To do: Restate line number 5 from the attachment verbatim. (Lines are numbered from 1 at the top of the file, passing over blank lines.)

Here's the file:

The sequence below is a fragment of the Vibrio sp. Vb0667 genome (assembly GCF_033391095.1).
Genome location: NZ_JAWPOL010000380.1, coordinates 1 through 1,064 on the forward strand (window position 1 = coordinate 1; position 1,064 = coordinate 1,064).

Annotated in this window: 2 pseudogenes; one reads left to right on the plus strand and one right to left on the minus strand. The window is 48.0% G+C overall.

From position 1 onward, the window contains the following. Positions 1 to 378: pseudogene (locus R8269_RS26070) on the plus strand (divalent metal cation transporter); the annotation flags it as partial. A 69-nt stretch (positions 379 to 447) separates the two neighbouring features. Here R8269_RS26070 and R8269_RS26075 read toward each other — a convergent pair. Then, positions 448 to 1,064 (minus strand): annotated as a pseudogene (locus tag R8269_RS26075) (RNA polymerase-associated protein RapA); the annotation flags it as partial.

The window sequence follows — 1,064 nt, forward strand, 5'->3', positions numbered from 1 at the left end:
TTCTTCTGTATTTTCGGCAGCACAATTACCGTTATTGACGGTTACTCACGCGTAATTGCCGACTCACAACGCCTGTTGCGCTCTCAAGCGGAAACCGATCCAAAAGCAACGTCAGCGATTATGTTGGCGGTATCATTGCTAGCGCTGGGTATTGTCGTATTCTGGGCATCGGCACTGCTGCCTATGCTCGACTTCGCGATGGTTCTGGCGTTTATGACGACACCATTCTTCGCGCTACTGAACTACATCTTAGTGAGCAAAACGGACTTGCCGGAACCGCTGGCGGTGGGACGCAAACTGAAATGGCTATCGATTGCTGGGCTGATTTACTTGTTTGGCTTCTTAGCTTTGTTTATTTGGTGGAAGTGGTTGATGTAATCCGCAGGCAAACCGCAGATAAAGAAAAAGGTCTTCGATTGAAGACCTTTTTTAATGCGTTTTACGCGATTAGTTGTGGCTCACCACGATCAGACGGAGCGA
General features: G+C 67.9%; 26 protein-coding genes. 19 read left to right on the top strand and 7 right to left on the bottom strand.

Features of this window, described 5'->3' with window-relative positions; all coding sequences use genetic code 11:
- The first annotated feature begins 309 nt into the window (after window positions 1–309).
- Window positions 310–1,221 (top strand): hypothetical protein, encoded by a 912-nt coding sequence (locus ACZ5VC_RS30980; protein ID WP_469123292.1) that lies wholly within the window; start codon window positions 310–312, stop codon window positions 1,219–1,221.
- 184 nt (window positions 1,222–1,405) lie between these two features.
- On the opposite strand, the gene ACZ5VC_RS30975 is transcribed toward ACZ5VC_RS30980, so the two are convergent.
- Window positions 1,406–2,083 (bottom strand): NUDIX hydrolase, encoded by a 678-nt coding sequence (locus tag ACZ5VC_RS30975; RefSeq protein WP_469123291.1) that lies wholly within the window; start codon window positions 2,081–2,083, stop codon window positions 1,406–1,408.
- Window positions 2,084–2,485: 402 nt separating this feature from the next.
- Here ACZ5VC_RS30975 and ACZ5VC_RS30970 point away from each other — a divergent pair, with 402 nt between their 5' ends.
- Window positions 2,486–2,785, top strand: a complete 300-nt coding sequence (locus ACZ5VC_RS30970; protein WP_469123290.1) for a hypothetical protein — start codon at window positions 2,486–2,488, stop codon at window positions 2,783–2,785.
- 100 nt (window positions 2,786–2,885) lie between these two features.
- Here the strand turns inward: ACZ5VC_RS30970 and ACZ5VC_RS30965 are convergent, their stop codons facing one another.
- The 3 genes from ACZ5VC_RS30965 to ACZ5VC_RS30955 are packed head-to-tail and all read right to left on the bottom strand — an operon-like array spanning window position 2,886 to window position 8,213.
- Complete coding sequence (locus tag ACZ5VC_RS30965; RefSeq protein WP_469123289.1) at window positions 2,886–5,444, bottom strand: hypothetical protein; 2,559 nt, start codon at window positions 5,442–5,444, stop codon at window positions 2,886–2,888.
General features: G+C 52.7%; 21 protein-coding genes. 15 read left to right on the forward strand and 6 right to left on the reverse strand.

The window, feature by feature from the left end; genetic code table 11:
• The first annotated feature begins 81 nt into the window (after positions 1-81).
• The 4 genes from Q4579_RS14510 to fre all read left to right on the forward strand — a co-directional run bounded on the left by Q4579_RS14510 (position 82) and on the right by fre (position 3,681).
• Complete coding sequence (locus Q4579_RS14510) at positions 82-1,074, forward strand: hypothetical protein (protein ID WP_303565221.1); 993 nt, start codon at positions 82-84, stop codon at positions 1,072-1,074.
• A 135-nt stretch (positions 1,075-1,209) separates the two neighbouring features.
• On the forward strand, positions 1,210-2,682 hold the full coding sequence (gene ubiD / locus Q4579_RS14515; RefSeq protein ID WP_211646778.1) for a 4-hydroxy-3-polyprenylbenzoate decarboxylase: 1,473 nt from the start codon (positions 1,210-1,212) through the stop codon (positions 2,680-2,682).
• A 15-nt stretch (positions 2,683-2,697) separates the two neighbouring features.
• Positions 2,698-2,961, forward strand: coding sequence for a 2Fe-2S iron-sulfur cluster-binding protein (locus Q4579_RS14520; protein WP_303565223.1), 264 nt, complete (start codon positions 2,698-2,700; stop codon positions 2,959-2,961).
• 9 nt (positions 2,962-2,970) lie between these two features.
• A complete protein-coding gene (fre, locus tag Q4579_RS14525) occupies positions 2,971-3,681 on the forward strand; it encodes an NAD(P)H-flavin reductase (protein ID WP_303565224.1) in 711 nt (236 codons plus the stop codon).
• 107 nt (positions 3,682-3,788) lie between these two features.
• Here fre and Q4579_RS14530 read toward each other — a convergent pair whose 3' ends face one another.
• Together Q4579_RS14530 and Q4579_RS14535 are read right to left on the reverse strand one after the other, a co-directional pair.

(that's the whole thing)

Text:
The window sequence follows — 1,064 nt, forward strand, 5'->3', positions numbered from 1 at the left end: